The Institute of Ismaili Studies (IIS) is pleased to announce the publication of the latest volume in the Epistles of the Brethren of Purity (Rasa’il Ikhwan al-Safa’) Series entitled On Geography: An Arabic Critical Edition and English Translation of Epistle 4, edited and translated by Dr Ignacio Sánchez and Professor James Montgomery.
This is the eighth volume published in this pioneering series initiated by the IIS in 2009; published collaboratively with Oxford University Press (OUP). On Geography focuses on a description of the Earth and its regions, following on from previously published Epistles which offer synoptic accounts of the classical sciences and philosophies of the age, including mathematics, logic, natural philosophy, psychology, metaphysics, and theology, as well as didactic fables.
Dr Ignacio Sánchez, co-editor and translator of Epistle 4, obtained his PhD from the University of Cambridge. His dissertation was on Al-Jahiz’s treatises on the imamate. Currently, he is a research fellow at Warwick University, where he works on the Oxford/Warwick Ibn Abi Usaybi‘a Project.
Professor James Montgomery is the Sir Thomas Adams Professor of Arabic at the University of Cambridge, in addition to being a Director of Studies and Fellow of Trinity Hall. He founded the journal Middle Eastern Literatures and its monograph series Studies in Arabic and Middle Eastern Literatures.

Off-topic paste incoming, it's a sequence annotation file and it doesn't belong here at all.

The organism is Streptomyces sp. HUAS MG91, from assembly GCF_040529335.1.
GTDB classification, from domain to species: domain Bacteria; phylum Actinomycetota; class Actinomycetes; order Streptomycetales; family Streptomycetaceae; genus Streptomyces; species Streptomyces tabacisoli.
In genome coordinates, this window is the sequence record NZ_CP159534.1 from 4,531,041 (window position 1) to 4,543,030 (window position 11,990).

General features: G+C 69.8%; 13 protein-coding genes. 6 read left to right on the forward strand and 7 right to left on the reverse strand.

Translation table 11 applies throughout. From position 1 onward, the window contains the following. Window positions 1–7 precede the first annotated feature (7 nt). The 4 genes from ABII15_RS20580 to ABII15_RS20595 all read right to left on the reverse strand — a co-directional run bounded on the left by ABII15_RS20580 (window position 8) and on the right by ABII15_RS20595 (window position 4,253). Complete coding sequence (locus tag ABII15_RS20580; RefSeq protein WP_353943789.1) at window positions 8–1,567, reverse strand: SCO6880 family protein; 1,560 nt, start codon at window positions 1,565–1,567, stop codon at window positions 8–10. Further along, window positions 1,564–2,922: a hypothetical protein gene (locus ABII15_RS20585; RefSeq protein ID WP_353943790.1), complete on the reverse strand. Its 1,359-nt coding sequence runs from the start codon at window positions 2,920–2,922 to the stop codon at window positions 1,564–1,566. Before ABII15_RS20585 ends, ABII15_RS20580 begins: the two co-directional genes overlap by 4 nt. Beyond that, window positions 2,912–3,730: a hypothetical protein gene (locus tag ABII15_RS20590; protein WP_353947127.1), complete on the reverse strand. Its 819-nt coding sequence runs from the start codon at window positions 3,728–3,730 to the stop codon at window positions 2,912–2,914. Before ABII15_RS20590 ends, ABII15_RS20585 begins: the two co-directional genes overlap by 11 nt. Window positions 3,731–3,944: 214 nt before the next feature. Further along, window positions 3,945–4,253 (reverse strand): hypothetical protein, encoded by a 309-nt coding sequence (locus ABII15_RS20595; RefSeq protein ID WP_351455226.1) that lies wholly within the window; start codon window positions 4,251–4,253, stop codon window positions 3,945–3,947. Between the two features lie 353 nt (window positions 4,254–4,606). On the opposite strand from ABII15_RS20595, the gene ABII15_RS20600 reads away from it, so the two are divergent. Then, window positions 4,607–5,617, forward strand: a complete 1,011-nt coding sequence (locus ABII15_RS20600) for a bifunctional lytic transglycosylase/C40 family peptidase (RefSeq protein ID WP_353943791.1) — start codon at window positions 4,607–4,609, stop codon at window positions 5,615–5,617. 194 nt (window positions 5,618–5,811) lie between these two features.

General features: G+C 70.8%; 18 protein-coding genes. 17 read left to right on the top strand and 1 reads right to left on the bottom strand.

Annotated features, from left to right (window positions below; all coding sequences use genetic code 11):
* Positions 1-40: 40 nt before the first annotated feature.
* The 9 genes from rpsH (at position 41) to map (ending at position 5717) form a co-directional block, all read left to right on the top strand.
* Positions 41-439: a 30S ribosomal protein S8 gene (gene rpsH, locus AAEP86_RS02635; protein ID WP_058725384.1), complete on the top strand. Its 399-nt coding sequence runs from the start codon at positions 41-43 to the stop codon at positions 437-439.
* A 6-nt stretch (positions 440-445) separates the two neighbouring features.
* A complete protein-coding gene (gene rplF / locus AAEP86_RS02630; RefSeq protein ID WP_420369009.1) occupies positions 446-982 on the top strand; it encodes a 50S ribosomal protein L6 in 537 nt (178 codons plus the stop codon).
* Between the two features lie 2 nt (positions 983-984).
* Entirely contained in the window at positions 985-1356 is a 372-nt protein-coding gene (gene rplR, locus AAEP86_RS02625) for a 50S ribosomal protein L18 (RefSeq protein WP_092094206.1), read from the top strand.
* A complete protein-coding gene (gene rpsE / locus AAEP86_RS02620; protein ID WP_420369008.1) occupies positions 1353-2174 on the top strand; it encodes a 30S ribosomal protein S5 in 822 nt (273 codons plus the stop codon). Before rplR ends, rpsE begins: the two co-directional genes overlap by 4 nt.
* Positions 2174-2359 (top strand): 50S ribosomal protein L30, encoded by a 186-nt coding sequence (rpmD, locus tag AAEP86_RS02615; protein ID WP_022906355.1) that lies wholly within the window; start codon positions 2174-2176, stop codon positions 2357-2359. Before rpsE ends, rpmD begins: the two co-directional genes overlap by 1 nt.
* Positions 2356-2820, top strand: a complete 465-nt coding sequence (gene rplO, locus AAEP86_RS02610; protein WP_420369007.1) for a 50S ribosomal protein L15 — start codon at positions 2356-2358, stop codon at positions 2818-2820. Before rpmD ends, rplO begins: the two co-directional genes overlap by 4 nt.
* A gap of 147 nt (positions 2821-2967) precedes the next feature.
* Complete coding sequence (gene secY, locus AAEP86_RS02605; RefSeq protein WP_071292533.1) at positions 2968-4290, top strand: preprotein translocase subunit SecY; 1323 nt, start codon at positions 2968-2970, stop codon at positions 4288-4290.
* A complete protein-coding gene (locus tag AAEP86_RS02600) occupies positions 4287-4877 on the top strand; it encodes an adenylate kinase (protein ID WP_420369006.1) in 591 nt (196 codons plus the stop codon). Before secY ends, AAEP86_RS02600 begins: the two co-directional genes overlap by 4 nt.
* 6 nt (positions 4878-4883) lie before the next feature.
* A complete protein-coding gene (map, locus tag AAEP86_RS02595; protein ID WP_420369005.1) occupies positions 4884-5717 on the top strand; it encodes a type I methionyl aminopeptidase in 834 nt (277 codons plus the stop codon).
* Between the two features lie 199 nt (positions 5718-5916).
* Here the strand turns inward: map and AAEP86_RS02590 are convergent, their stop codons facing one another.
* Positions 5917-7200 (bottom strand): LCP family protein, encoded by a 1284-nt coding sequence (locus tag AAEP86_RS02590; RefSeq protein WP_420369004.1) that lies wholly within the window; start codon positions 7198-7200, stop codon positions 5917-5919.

Epistle 4, On Geography is of great significance for our understanding of both the Muslim geographical tradition and the weltanschauung of the Ikhwan al-Safa’. Geography and cartography occupied a central role in Islamic civilisation, and whilst the Arabic word jughrafiya (a direct loan from the Greek) clearly signals a strong Hellenistic influence, there was much that was distinctly Muslim. For example, the attempts of Muslim geographers to describe the Earth, or Creation, can be understood as a means of praising the Creator. The Ikhwan go further still: for them, geography, as the study of the phenomenal world, reveals the rational order of the entire cosmos. In this way, the epistle highlights many of the central themes in the conceptual universe of the Ikhwan al-Safa’, such as the notion of science as a path to superior knowledge of God.
The book will appeal to all those interested in the history of geography and the evolution of geographical understanding in tandem with scientific knowledge, as well as to those who have a wider interest in medieval Muslim thought and the Rasa’il Ikhwan al-Safa’.
The next volume in this series, On Astronomy: An Arabic Edition and Annotated Translation of Epistle 3, edited and translated by Jamil Ragep and Taro Mimura, is also due to be published in 2015.